In the last 5 years, our programs have grown, and we’ve had to get rid of some of the other features of our backyard as they fell into disrepair, leaving us with only one small play structure, which gets very overcrowded. With so many children and families using our backyard, we are now hoping to build the “Fort Agassiz Annex,” to expand the original structure to better meet the demand for this space. A new group of youth participated in a workshop recently and dreamt up creative design concepts. We would like to secure funding so they can reconvene to collaborate on final design, and then work together to build it with help from professionals. Both the process and the product of this project align with the CRA’s theme of “connections.” The youth designers and builders connect with peers, younger students, program staff, and professional architects and carpenters. Once the final product is complete, it becomes an inviting gathering and play space that enables countless connections to be made between hundreds of children and parents.”

General Project Schedule

April 2017 | Complete scaled model of the design created by the middle school students
May 2017  | Complete architectural drawings
June 2017 | Hire Contractor and Complete fundraising goal
August 2017 | Complete construction of the structure
September 2017 | Complete all structural inspections in preperation for the first day of school


3. Building pillar 1: Child & teen services


Non-Profit Organization 501(c)3

Christina Alexis, primary contact

Project Location: Margaret Fuller Neighborhood House, 71 Cherry Street

Quoted from the Forward Fund Application Form:

“Children, Black/African American and Hispanic/ Latino individuals experience poverty at nearly double the rate of the overall Cambridge population. The Port, where Margaret Fuller Neighborhood House (MFNH) is located, has higher concentrations of children and Hispanics/African Americans than most other neighborhoods as well as foreign-born individuals. One of the things that MFNH staff has observed is a major need for appropriate active play learning tools as a result of their learning challenges and adverse effects of trauma they have suffered.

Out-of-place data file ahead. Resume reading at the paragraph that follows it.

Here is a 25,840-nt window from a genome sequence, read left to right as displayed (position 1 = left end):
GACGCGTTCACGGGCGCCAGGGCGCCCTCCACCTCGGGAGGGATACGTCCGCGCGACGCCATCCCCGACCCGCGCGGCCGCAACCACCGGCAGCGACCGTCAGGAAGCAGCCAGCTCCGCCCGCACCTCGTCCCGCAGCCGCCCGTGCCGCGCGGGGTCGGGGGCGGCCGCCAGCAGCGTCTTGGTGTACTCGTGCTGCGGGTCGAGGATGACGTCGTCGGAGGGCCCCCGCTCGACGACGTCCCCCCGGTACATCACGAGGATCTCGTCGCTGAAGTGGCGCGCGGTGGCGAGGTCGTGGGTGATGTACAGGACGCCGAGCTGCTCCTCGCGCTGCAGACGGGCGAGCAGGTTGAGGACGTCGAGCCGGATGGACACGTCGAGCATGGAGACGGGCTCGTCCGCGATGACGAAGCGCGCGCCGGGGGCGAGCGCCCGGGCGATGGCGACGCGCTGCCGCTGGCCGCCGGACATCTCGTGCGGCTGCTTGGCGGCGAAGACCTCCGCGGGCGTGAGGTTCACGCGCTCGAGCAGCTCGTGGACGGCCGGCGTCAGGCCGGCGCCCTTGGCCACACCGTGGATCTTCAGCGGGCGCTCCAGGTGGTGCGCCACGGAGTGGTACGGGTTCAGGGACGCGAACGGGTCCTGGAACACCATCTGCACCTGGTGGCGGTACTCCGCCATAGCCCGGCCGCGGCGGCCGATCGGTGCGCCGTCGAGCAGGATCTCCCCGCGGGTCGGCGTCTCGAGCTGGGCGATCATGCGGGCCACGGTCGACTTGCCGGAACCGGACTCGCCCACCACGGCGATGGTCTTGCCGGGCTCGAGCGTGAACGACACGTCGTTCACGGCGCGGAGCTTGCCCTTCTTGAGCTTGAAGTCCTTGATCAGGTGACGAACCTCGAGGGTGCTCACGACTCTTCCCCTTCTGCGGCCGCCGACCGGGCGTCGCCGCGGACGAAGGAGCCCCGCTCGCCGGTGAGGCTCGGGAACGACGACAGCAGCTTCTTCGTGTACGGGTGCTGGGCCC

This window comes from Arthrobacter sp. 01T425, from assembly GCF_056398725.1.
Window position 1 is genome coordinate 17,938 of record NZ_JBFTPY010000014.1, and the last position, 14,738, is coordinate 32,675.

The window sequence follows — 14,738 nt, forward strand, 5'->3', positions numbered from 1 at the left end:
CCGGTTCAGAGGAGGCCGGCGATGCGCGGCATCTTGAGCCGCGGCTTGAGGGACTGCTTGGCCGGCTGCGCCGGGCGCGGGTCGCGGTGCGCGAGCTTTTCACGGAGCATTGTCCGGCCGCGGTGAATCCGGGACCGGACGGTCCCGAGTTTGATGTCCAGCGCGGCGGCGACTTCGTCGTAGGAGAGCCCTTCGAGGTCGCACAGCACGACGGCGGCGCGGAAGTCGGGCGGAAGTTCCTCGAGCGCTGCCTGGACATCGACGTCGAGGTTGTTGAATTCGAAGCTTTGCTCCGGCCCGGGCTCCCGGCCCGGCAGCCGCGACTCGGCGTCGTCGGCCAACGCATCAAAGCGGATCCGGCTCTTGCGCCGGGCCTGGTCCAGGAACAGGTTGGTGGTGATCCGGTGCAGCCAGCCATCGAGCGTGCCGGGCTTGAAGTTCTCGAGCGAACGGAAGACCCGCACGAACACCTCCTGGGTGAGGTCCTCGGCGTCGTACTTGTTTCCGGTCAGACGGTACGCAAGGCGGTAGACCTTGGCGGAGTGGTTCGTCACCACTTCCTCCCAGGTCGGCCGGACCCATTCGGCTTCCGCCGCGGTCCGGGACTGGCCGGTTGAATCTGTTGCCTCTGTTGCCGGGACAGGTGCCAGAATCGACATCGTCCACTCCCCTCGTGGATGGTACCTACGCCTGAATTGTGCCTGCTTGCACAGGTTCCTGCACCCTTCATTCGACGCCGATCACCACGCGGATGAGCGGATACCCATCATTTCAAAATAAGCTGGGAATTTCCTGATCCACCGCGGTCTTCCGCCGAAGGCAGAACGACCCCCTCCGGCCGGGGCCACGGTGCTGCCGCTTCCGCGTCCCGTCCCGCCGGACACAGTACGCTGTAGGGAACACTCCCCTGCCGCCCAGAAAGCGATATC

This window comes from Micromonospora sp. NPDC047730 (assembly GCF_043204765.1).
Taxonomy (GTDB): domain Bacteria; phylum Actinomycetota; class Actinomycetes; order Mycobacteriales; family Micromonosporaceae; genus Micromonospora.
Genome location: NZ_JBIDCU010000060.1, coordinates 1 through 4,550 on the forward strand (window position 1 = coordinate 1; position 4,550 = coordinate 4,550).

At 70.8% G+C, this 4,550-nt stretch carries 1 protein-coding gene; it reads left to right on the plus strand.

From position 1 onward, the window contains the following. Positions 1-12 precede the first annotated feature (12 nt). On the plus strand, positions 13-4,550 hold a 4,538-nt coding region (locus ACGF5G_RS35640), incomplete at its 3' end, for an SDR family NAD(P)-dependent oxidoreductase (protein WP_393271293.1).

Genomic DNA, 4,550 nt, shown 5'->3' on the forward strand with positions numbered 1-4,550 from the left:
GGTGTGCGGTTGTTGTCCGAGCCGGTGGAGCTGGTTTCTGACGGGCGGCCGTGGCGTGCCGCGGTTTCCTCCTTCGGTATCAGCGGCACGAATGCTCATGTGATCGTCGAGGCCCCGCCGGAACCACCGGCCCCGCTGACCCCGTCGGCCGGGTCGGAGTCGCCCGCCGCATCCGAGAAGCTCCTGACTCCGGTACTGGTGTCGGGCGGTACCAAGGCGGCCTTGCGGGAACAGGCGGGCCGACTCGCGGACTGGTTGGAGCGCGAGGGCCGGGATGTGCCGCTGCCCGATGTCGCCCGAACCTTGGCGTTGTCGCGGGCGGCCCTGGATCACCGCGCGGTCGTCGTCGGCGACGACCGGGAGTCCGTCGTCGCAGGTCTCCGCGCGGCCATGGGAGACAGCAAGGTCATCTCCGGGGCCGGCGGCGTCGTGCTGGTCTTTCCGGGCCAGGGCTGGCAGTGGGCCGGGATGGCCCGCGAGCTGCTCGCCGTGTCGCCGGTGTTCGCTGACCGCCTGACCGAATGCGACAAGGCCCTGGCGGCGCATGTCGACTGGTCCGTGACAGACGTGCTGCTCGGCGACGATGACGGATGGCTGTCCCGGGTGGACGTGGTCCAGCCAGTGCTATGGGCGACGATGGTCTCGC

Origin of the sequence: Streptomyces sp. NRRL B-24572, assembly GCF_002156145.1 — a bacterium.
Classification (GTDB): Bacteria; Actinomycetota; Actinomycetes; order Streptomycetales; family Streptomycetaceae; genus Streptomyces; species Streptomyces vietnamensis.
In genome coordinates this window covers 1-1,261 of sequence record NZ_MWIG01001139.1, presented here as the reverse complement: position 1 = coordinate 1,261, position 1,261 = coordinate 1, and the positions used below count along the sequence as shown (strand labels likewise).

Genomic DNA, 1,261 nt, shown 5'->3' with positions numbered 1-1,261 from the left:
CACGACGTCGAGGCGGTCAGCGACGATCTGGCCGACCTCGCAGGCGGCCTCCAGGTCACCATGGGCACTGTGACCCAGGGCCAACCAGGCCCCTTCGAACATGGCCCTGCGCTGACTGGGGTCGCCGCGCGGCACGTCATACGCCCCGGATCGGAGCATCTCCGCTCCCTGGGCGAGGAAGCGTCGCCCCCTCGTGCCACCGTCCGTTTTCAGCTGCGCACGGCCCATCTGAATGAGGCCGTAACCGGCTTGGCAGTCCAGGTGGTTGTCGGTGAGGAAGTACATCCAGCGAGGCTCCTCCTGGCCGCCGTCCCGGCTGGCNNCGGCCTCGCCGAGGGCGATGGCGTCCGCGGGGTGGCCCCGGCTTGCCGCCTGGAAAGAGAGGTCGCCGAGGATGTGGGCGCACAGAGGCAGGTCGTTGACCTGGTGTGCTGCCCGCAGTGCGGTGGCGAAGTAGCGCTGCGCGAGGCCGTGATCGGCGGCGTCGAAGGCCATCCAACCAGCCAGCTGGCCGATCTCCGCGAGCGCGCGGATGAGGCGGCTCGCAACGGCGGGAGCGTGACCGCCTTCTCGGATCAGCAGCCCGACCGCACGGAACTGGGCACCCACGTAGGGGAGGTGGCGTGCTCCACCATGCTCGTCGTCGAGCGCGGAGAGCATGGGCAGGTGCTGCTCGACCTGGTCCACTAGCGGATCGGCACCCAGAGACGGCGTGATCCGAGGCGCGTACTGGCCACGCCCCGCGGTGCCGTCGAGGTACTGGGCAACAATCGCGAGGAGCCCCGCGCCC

The current reality is that the space at MFNH is not currently outfitted appropriately for the children we serve. Our proposed project is to support functional space design upgrades for our child-care program space to include three major areas:

-Life safety repairs, plumbing and electrical maintenance and repair

-Space redesign and soft demolition and rebuild

-Space redesigns and outfitting with appropriate child intervention infrastructure

Funds will be used to repair and improve the quality of the physical plant and provide appropriate resources and materials in the child care area. The goal is to have this project completed by December 2017. This project is one component of an agency-wide capital improvement project that is being implemented by MFNH to help us better serve our neighbors and the overall public in Cambridge by sustaining the agency’s historic presence in Cambridge.”

General Project Schedule

Summer 2017 | Obtain all permits for project implemntation
September - October 2017 | Plumbling and electrical maintenance repairs. Space redesign. Soft demolition and rebuild of redesigned space.
November - December 2017 | Completion of all renovations/upgrades



4. Port kiosk


Non-Profit Organization 501(c)3

Eryn Johnson, primary contact

Project Location: Corner of Windsor and School Street

Quoted from the Forward Fund Application Form: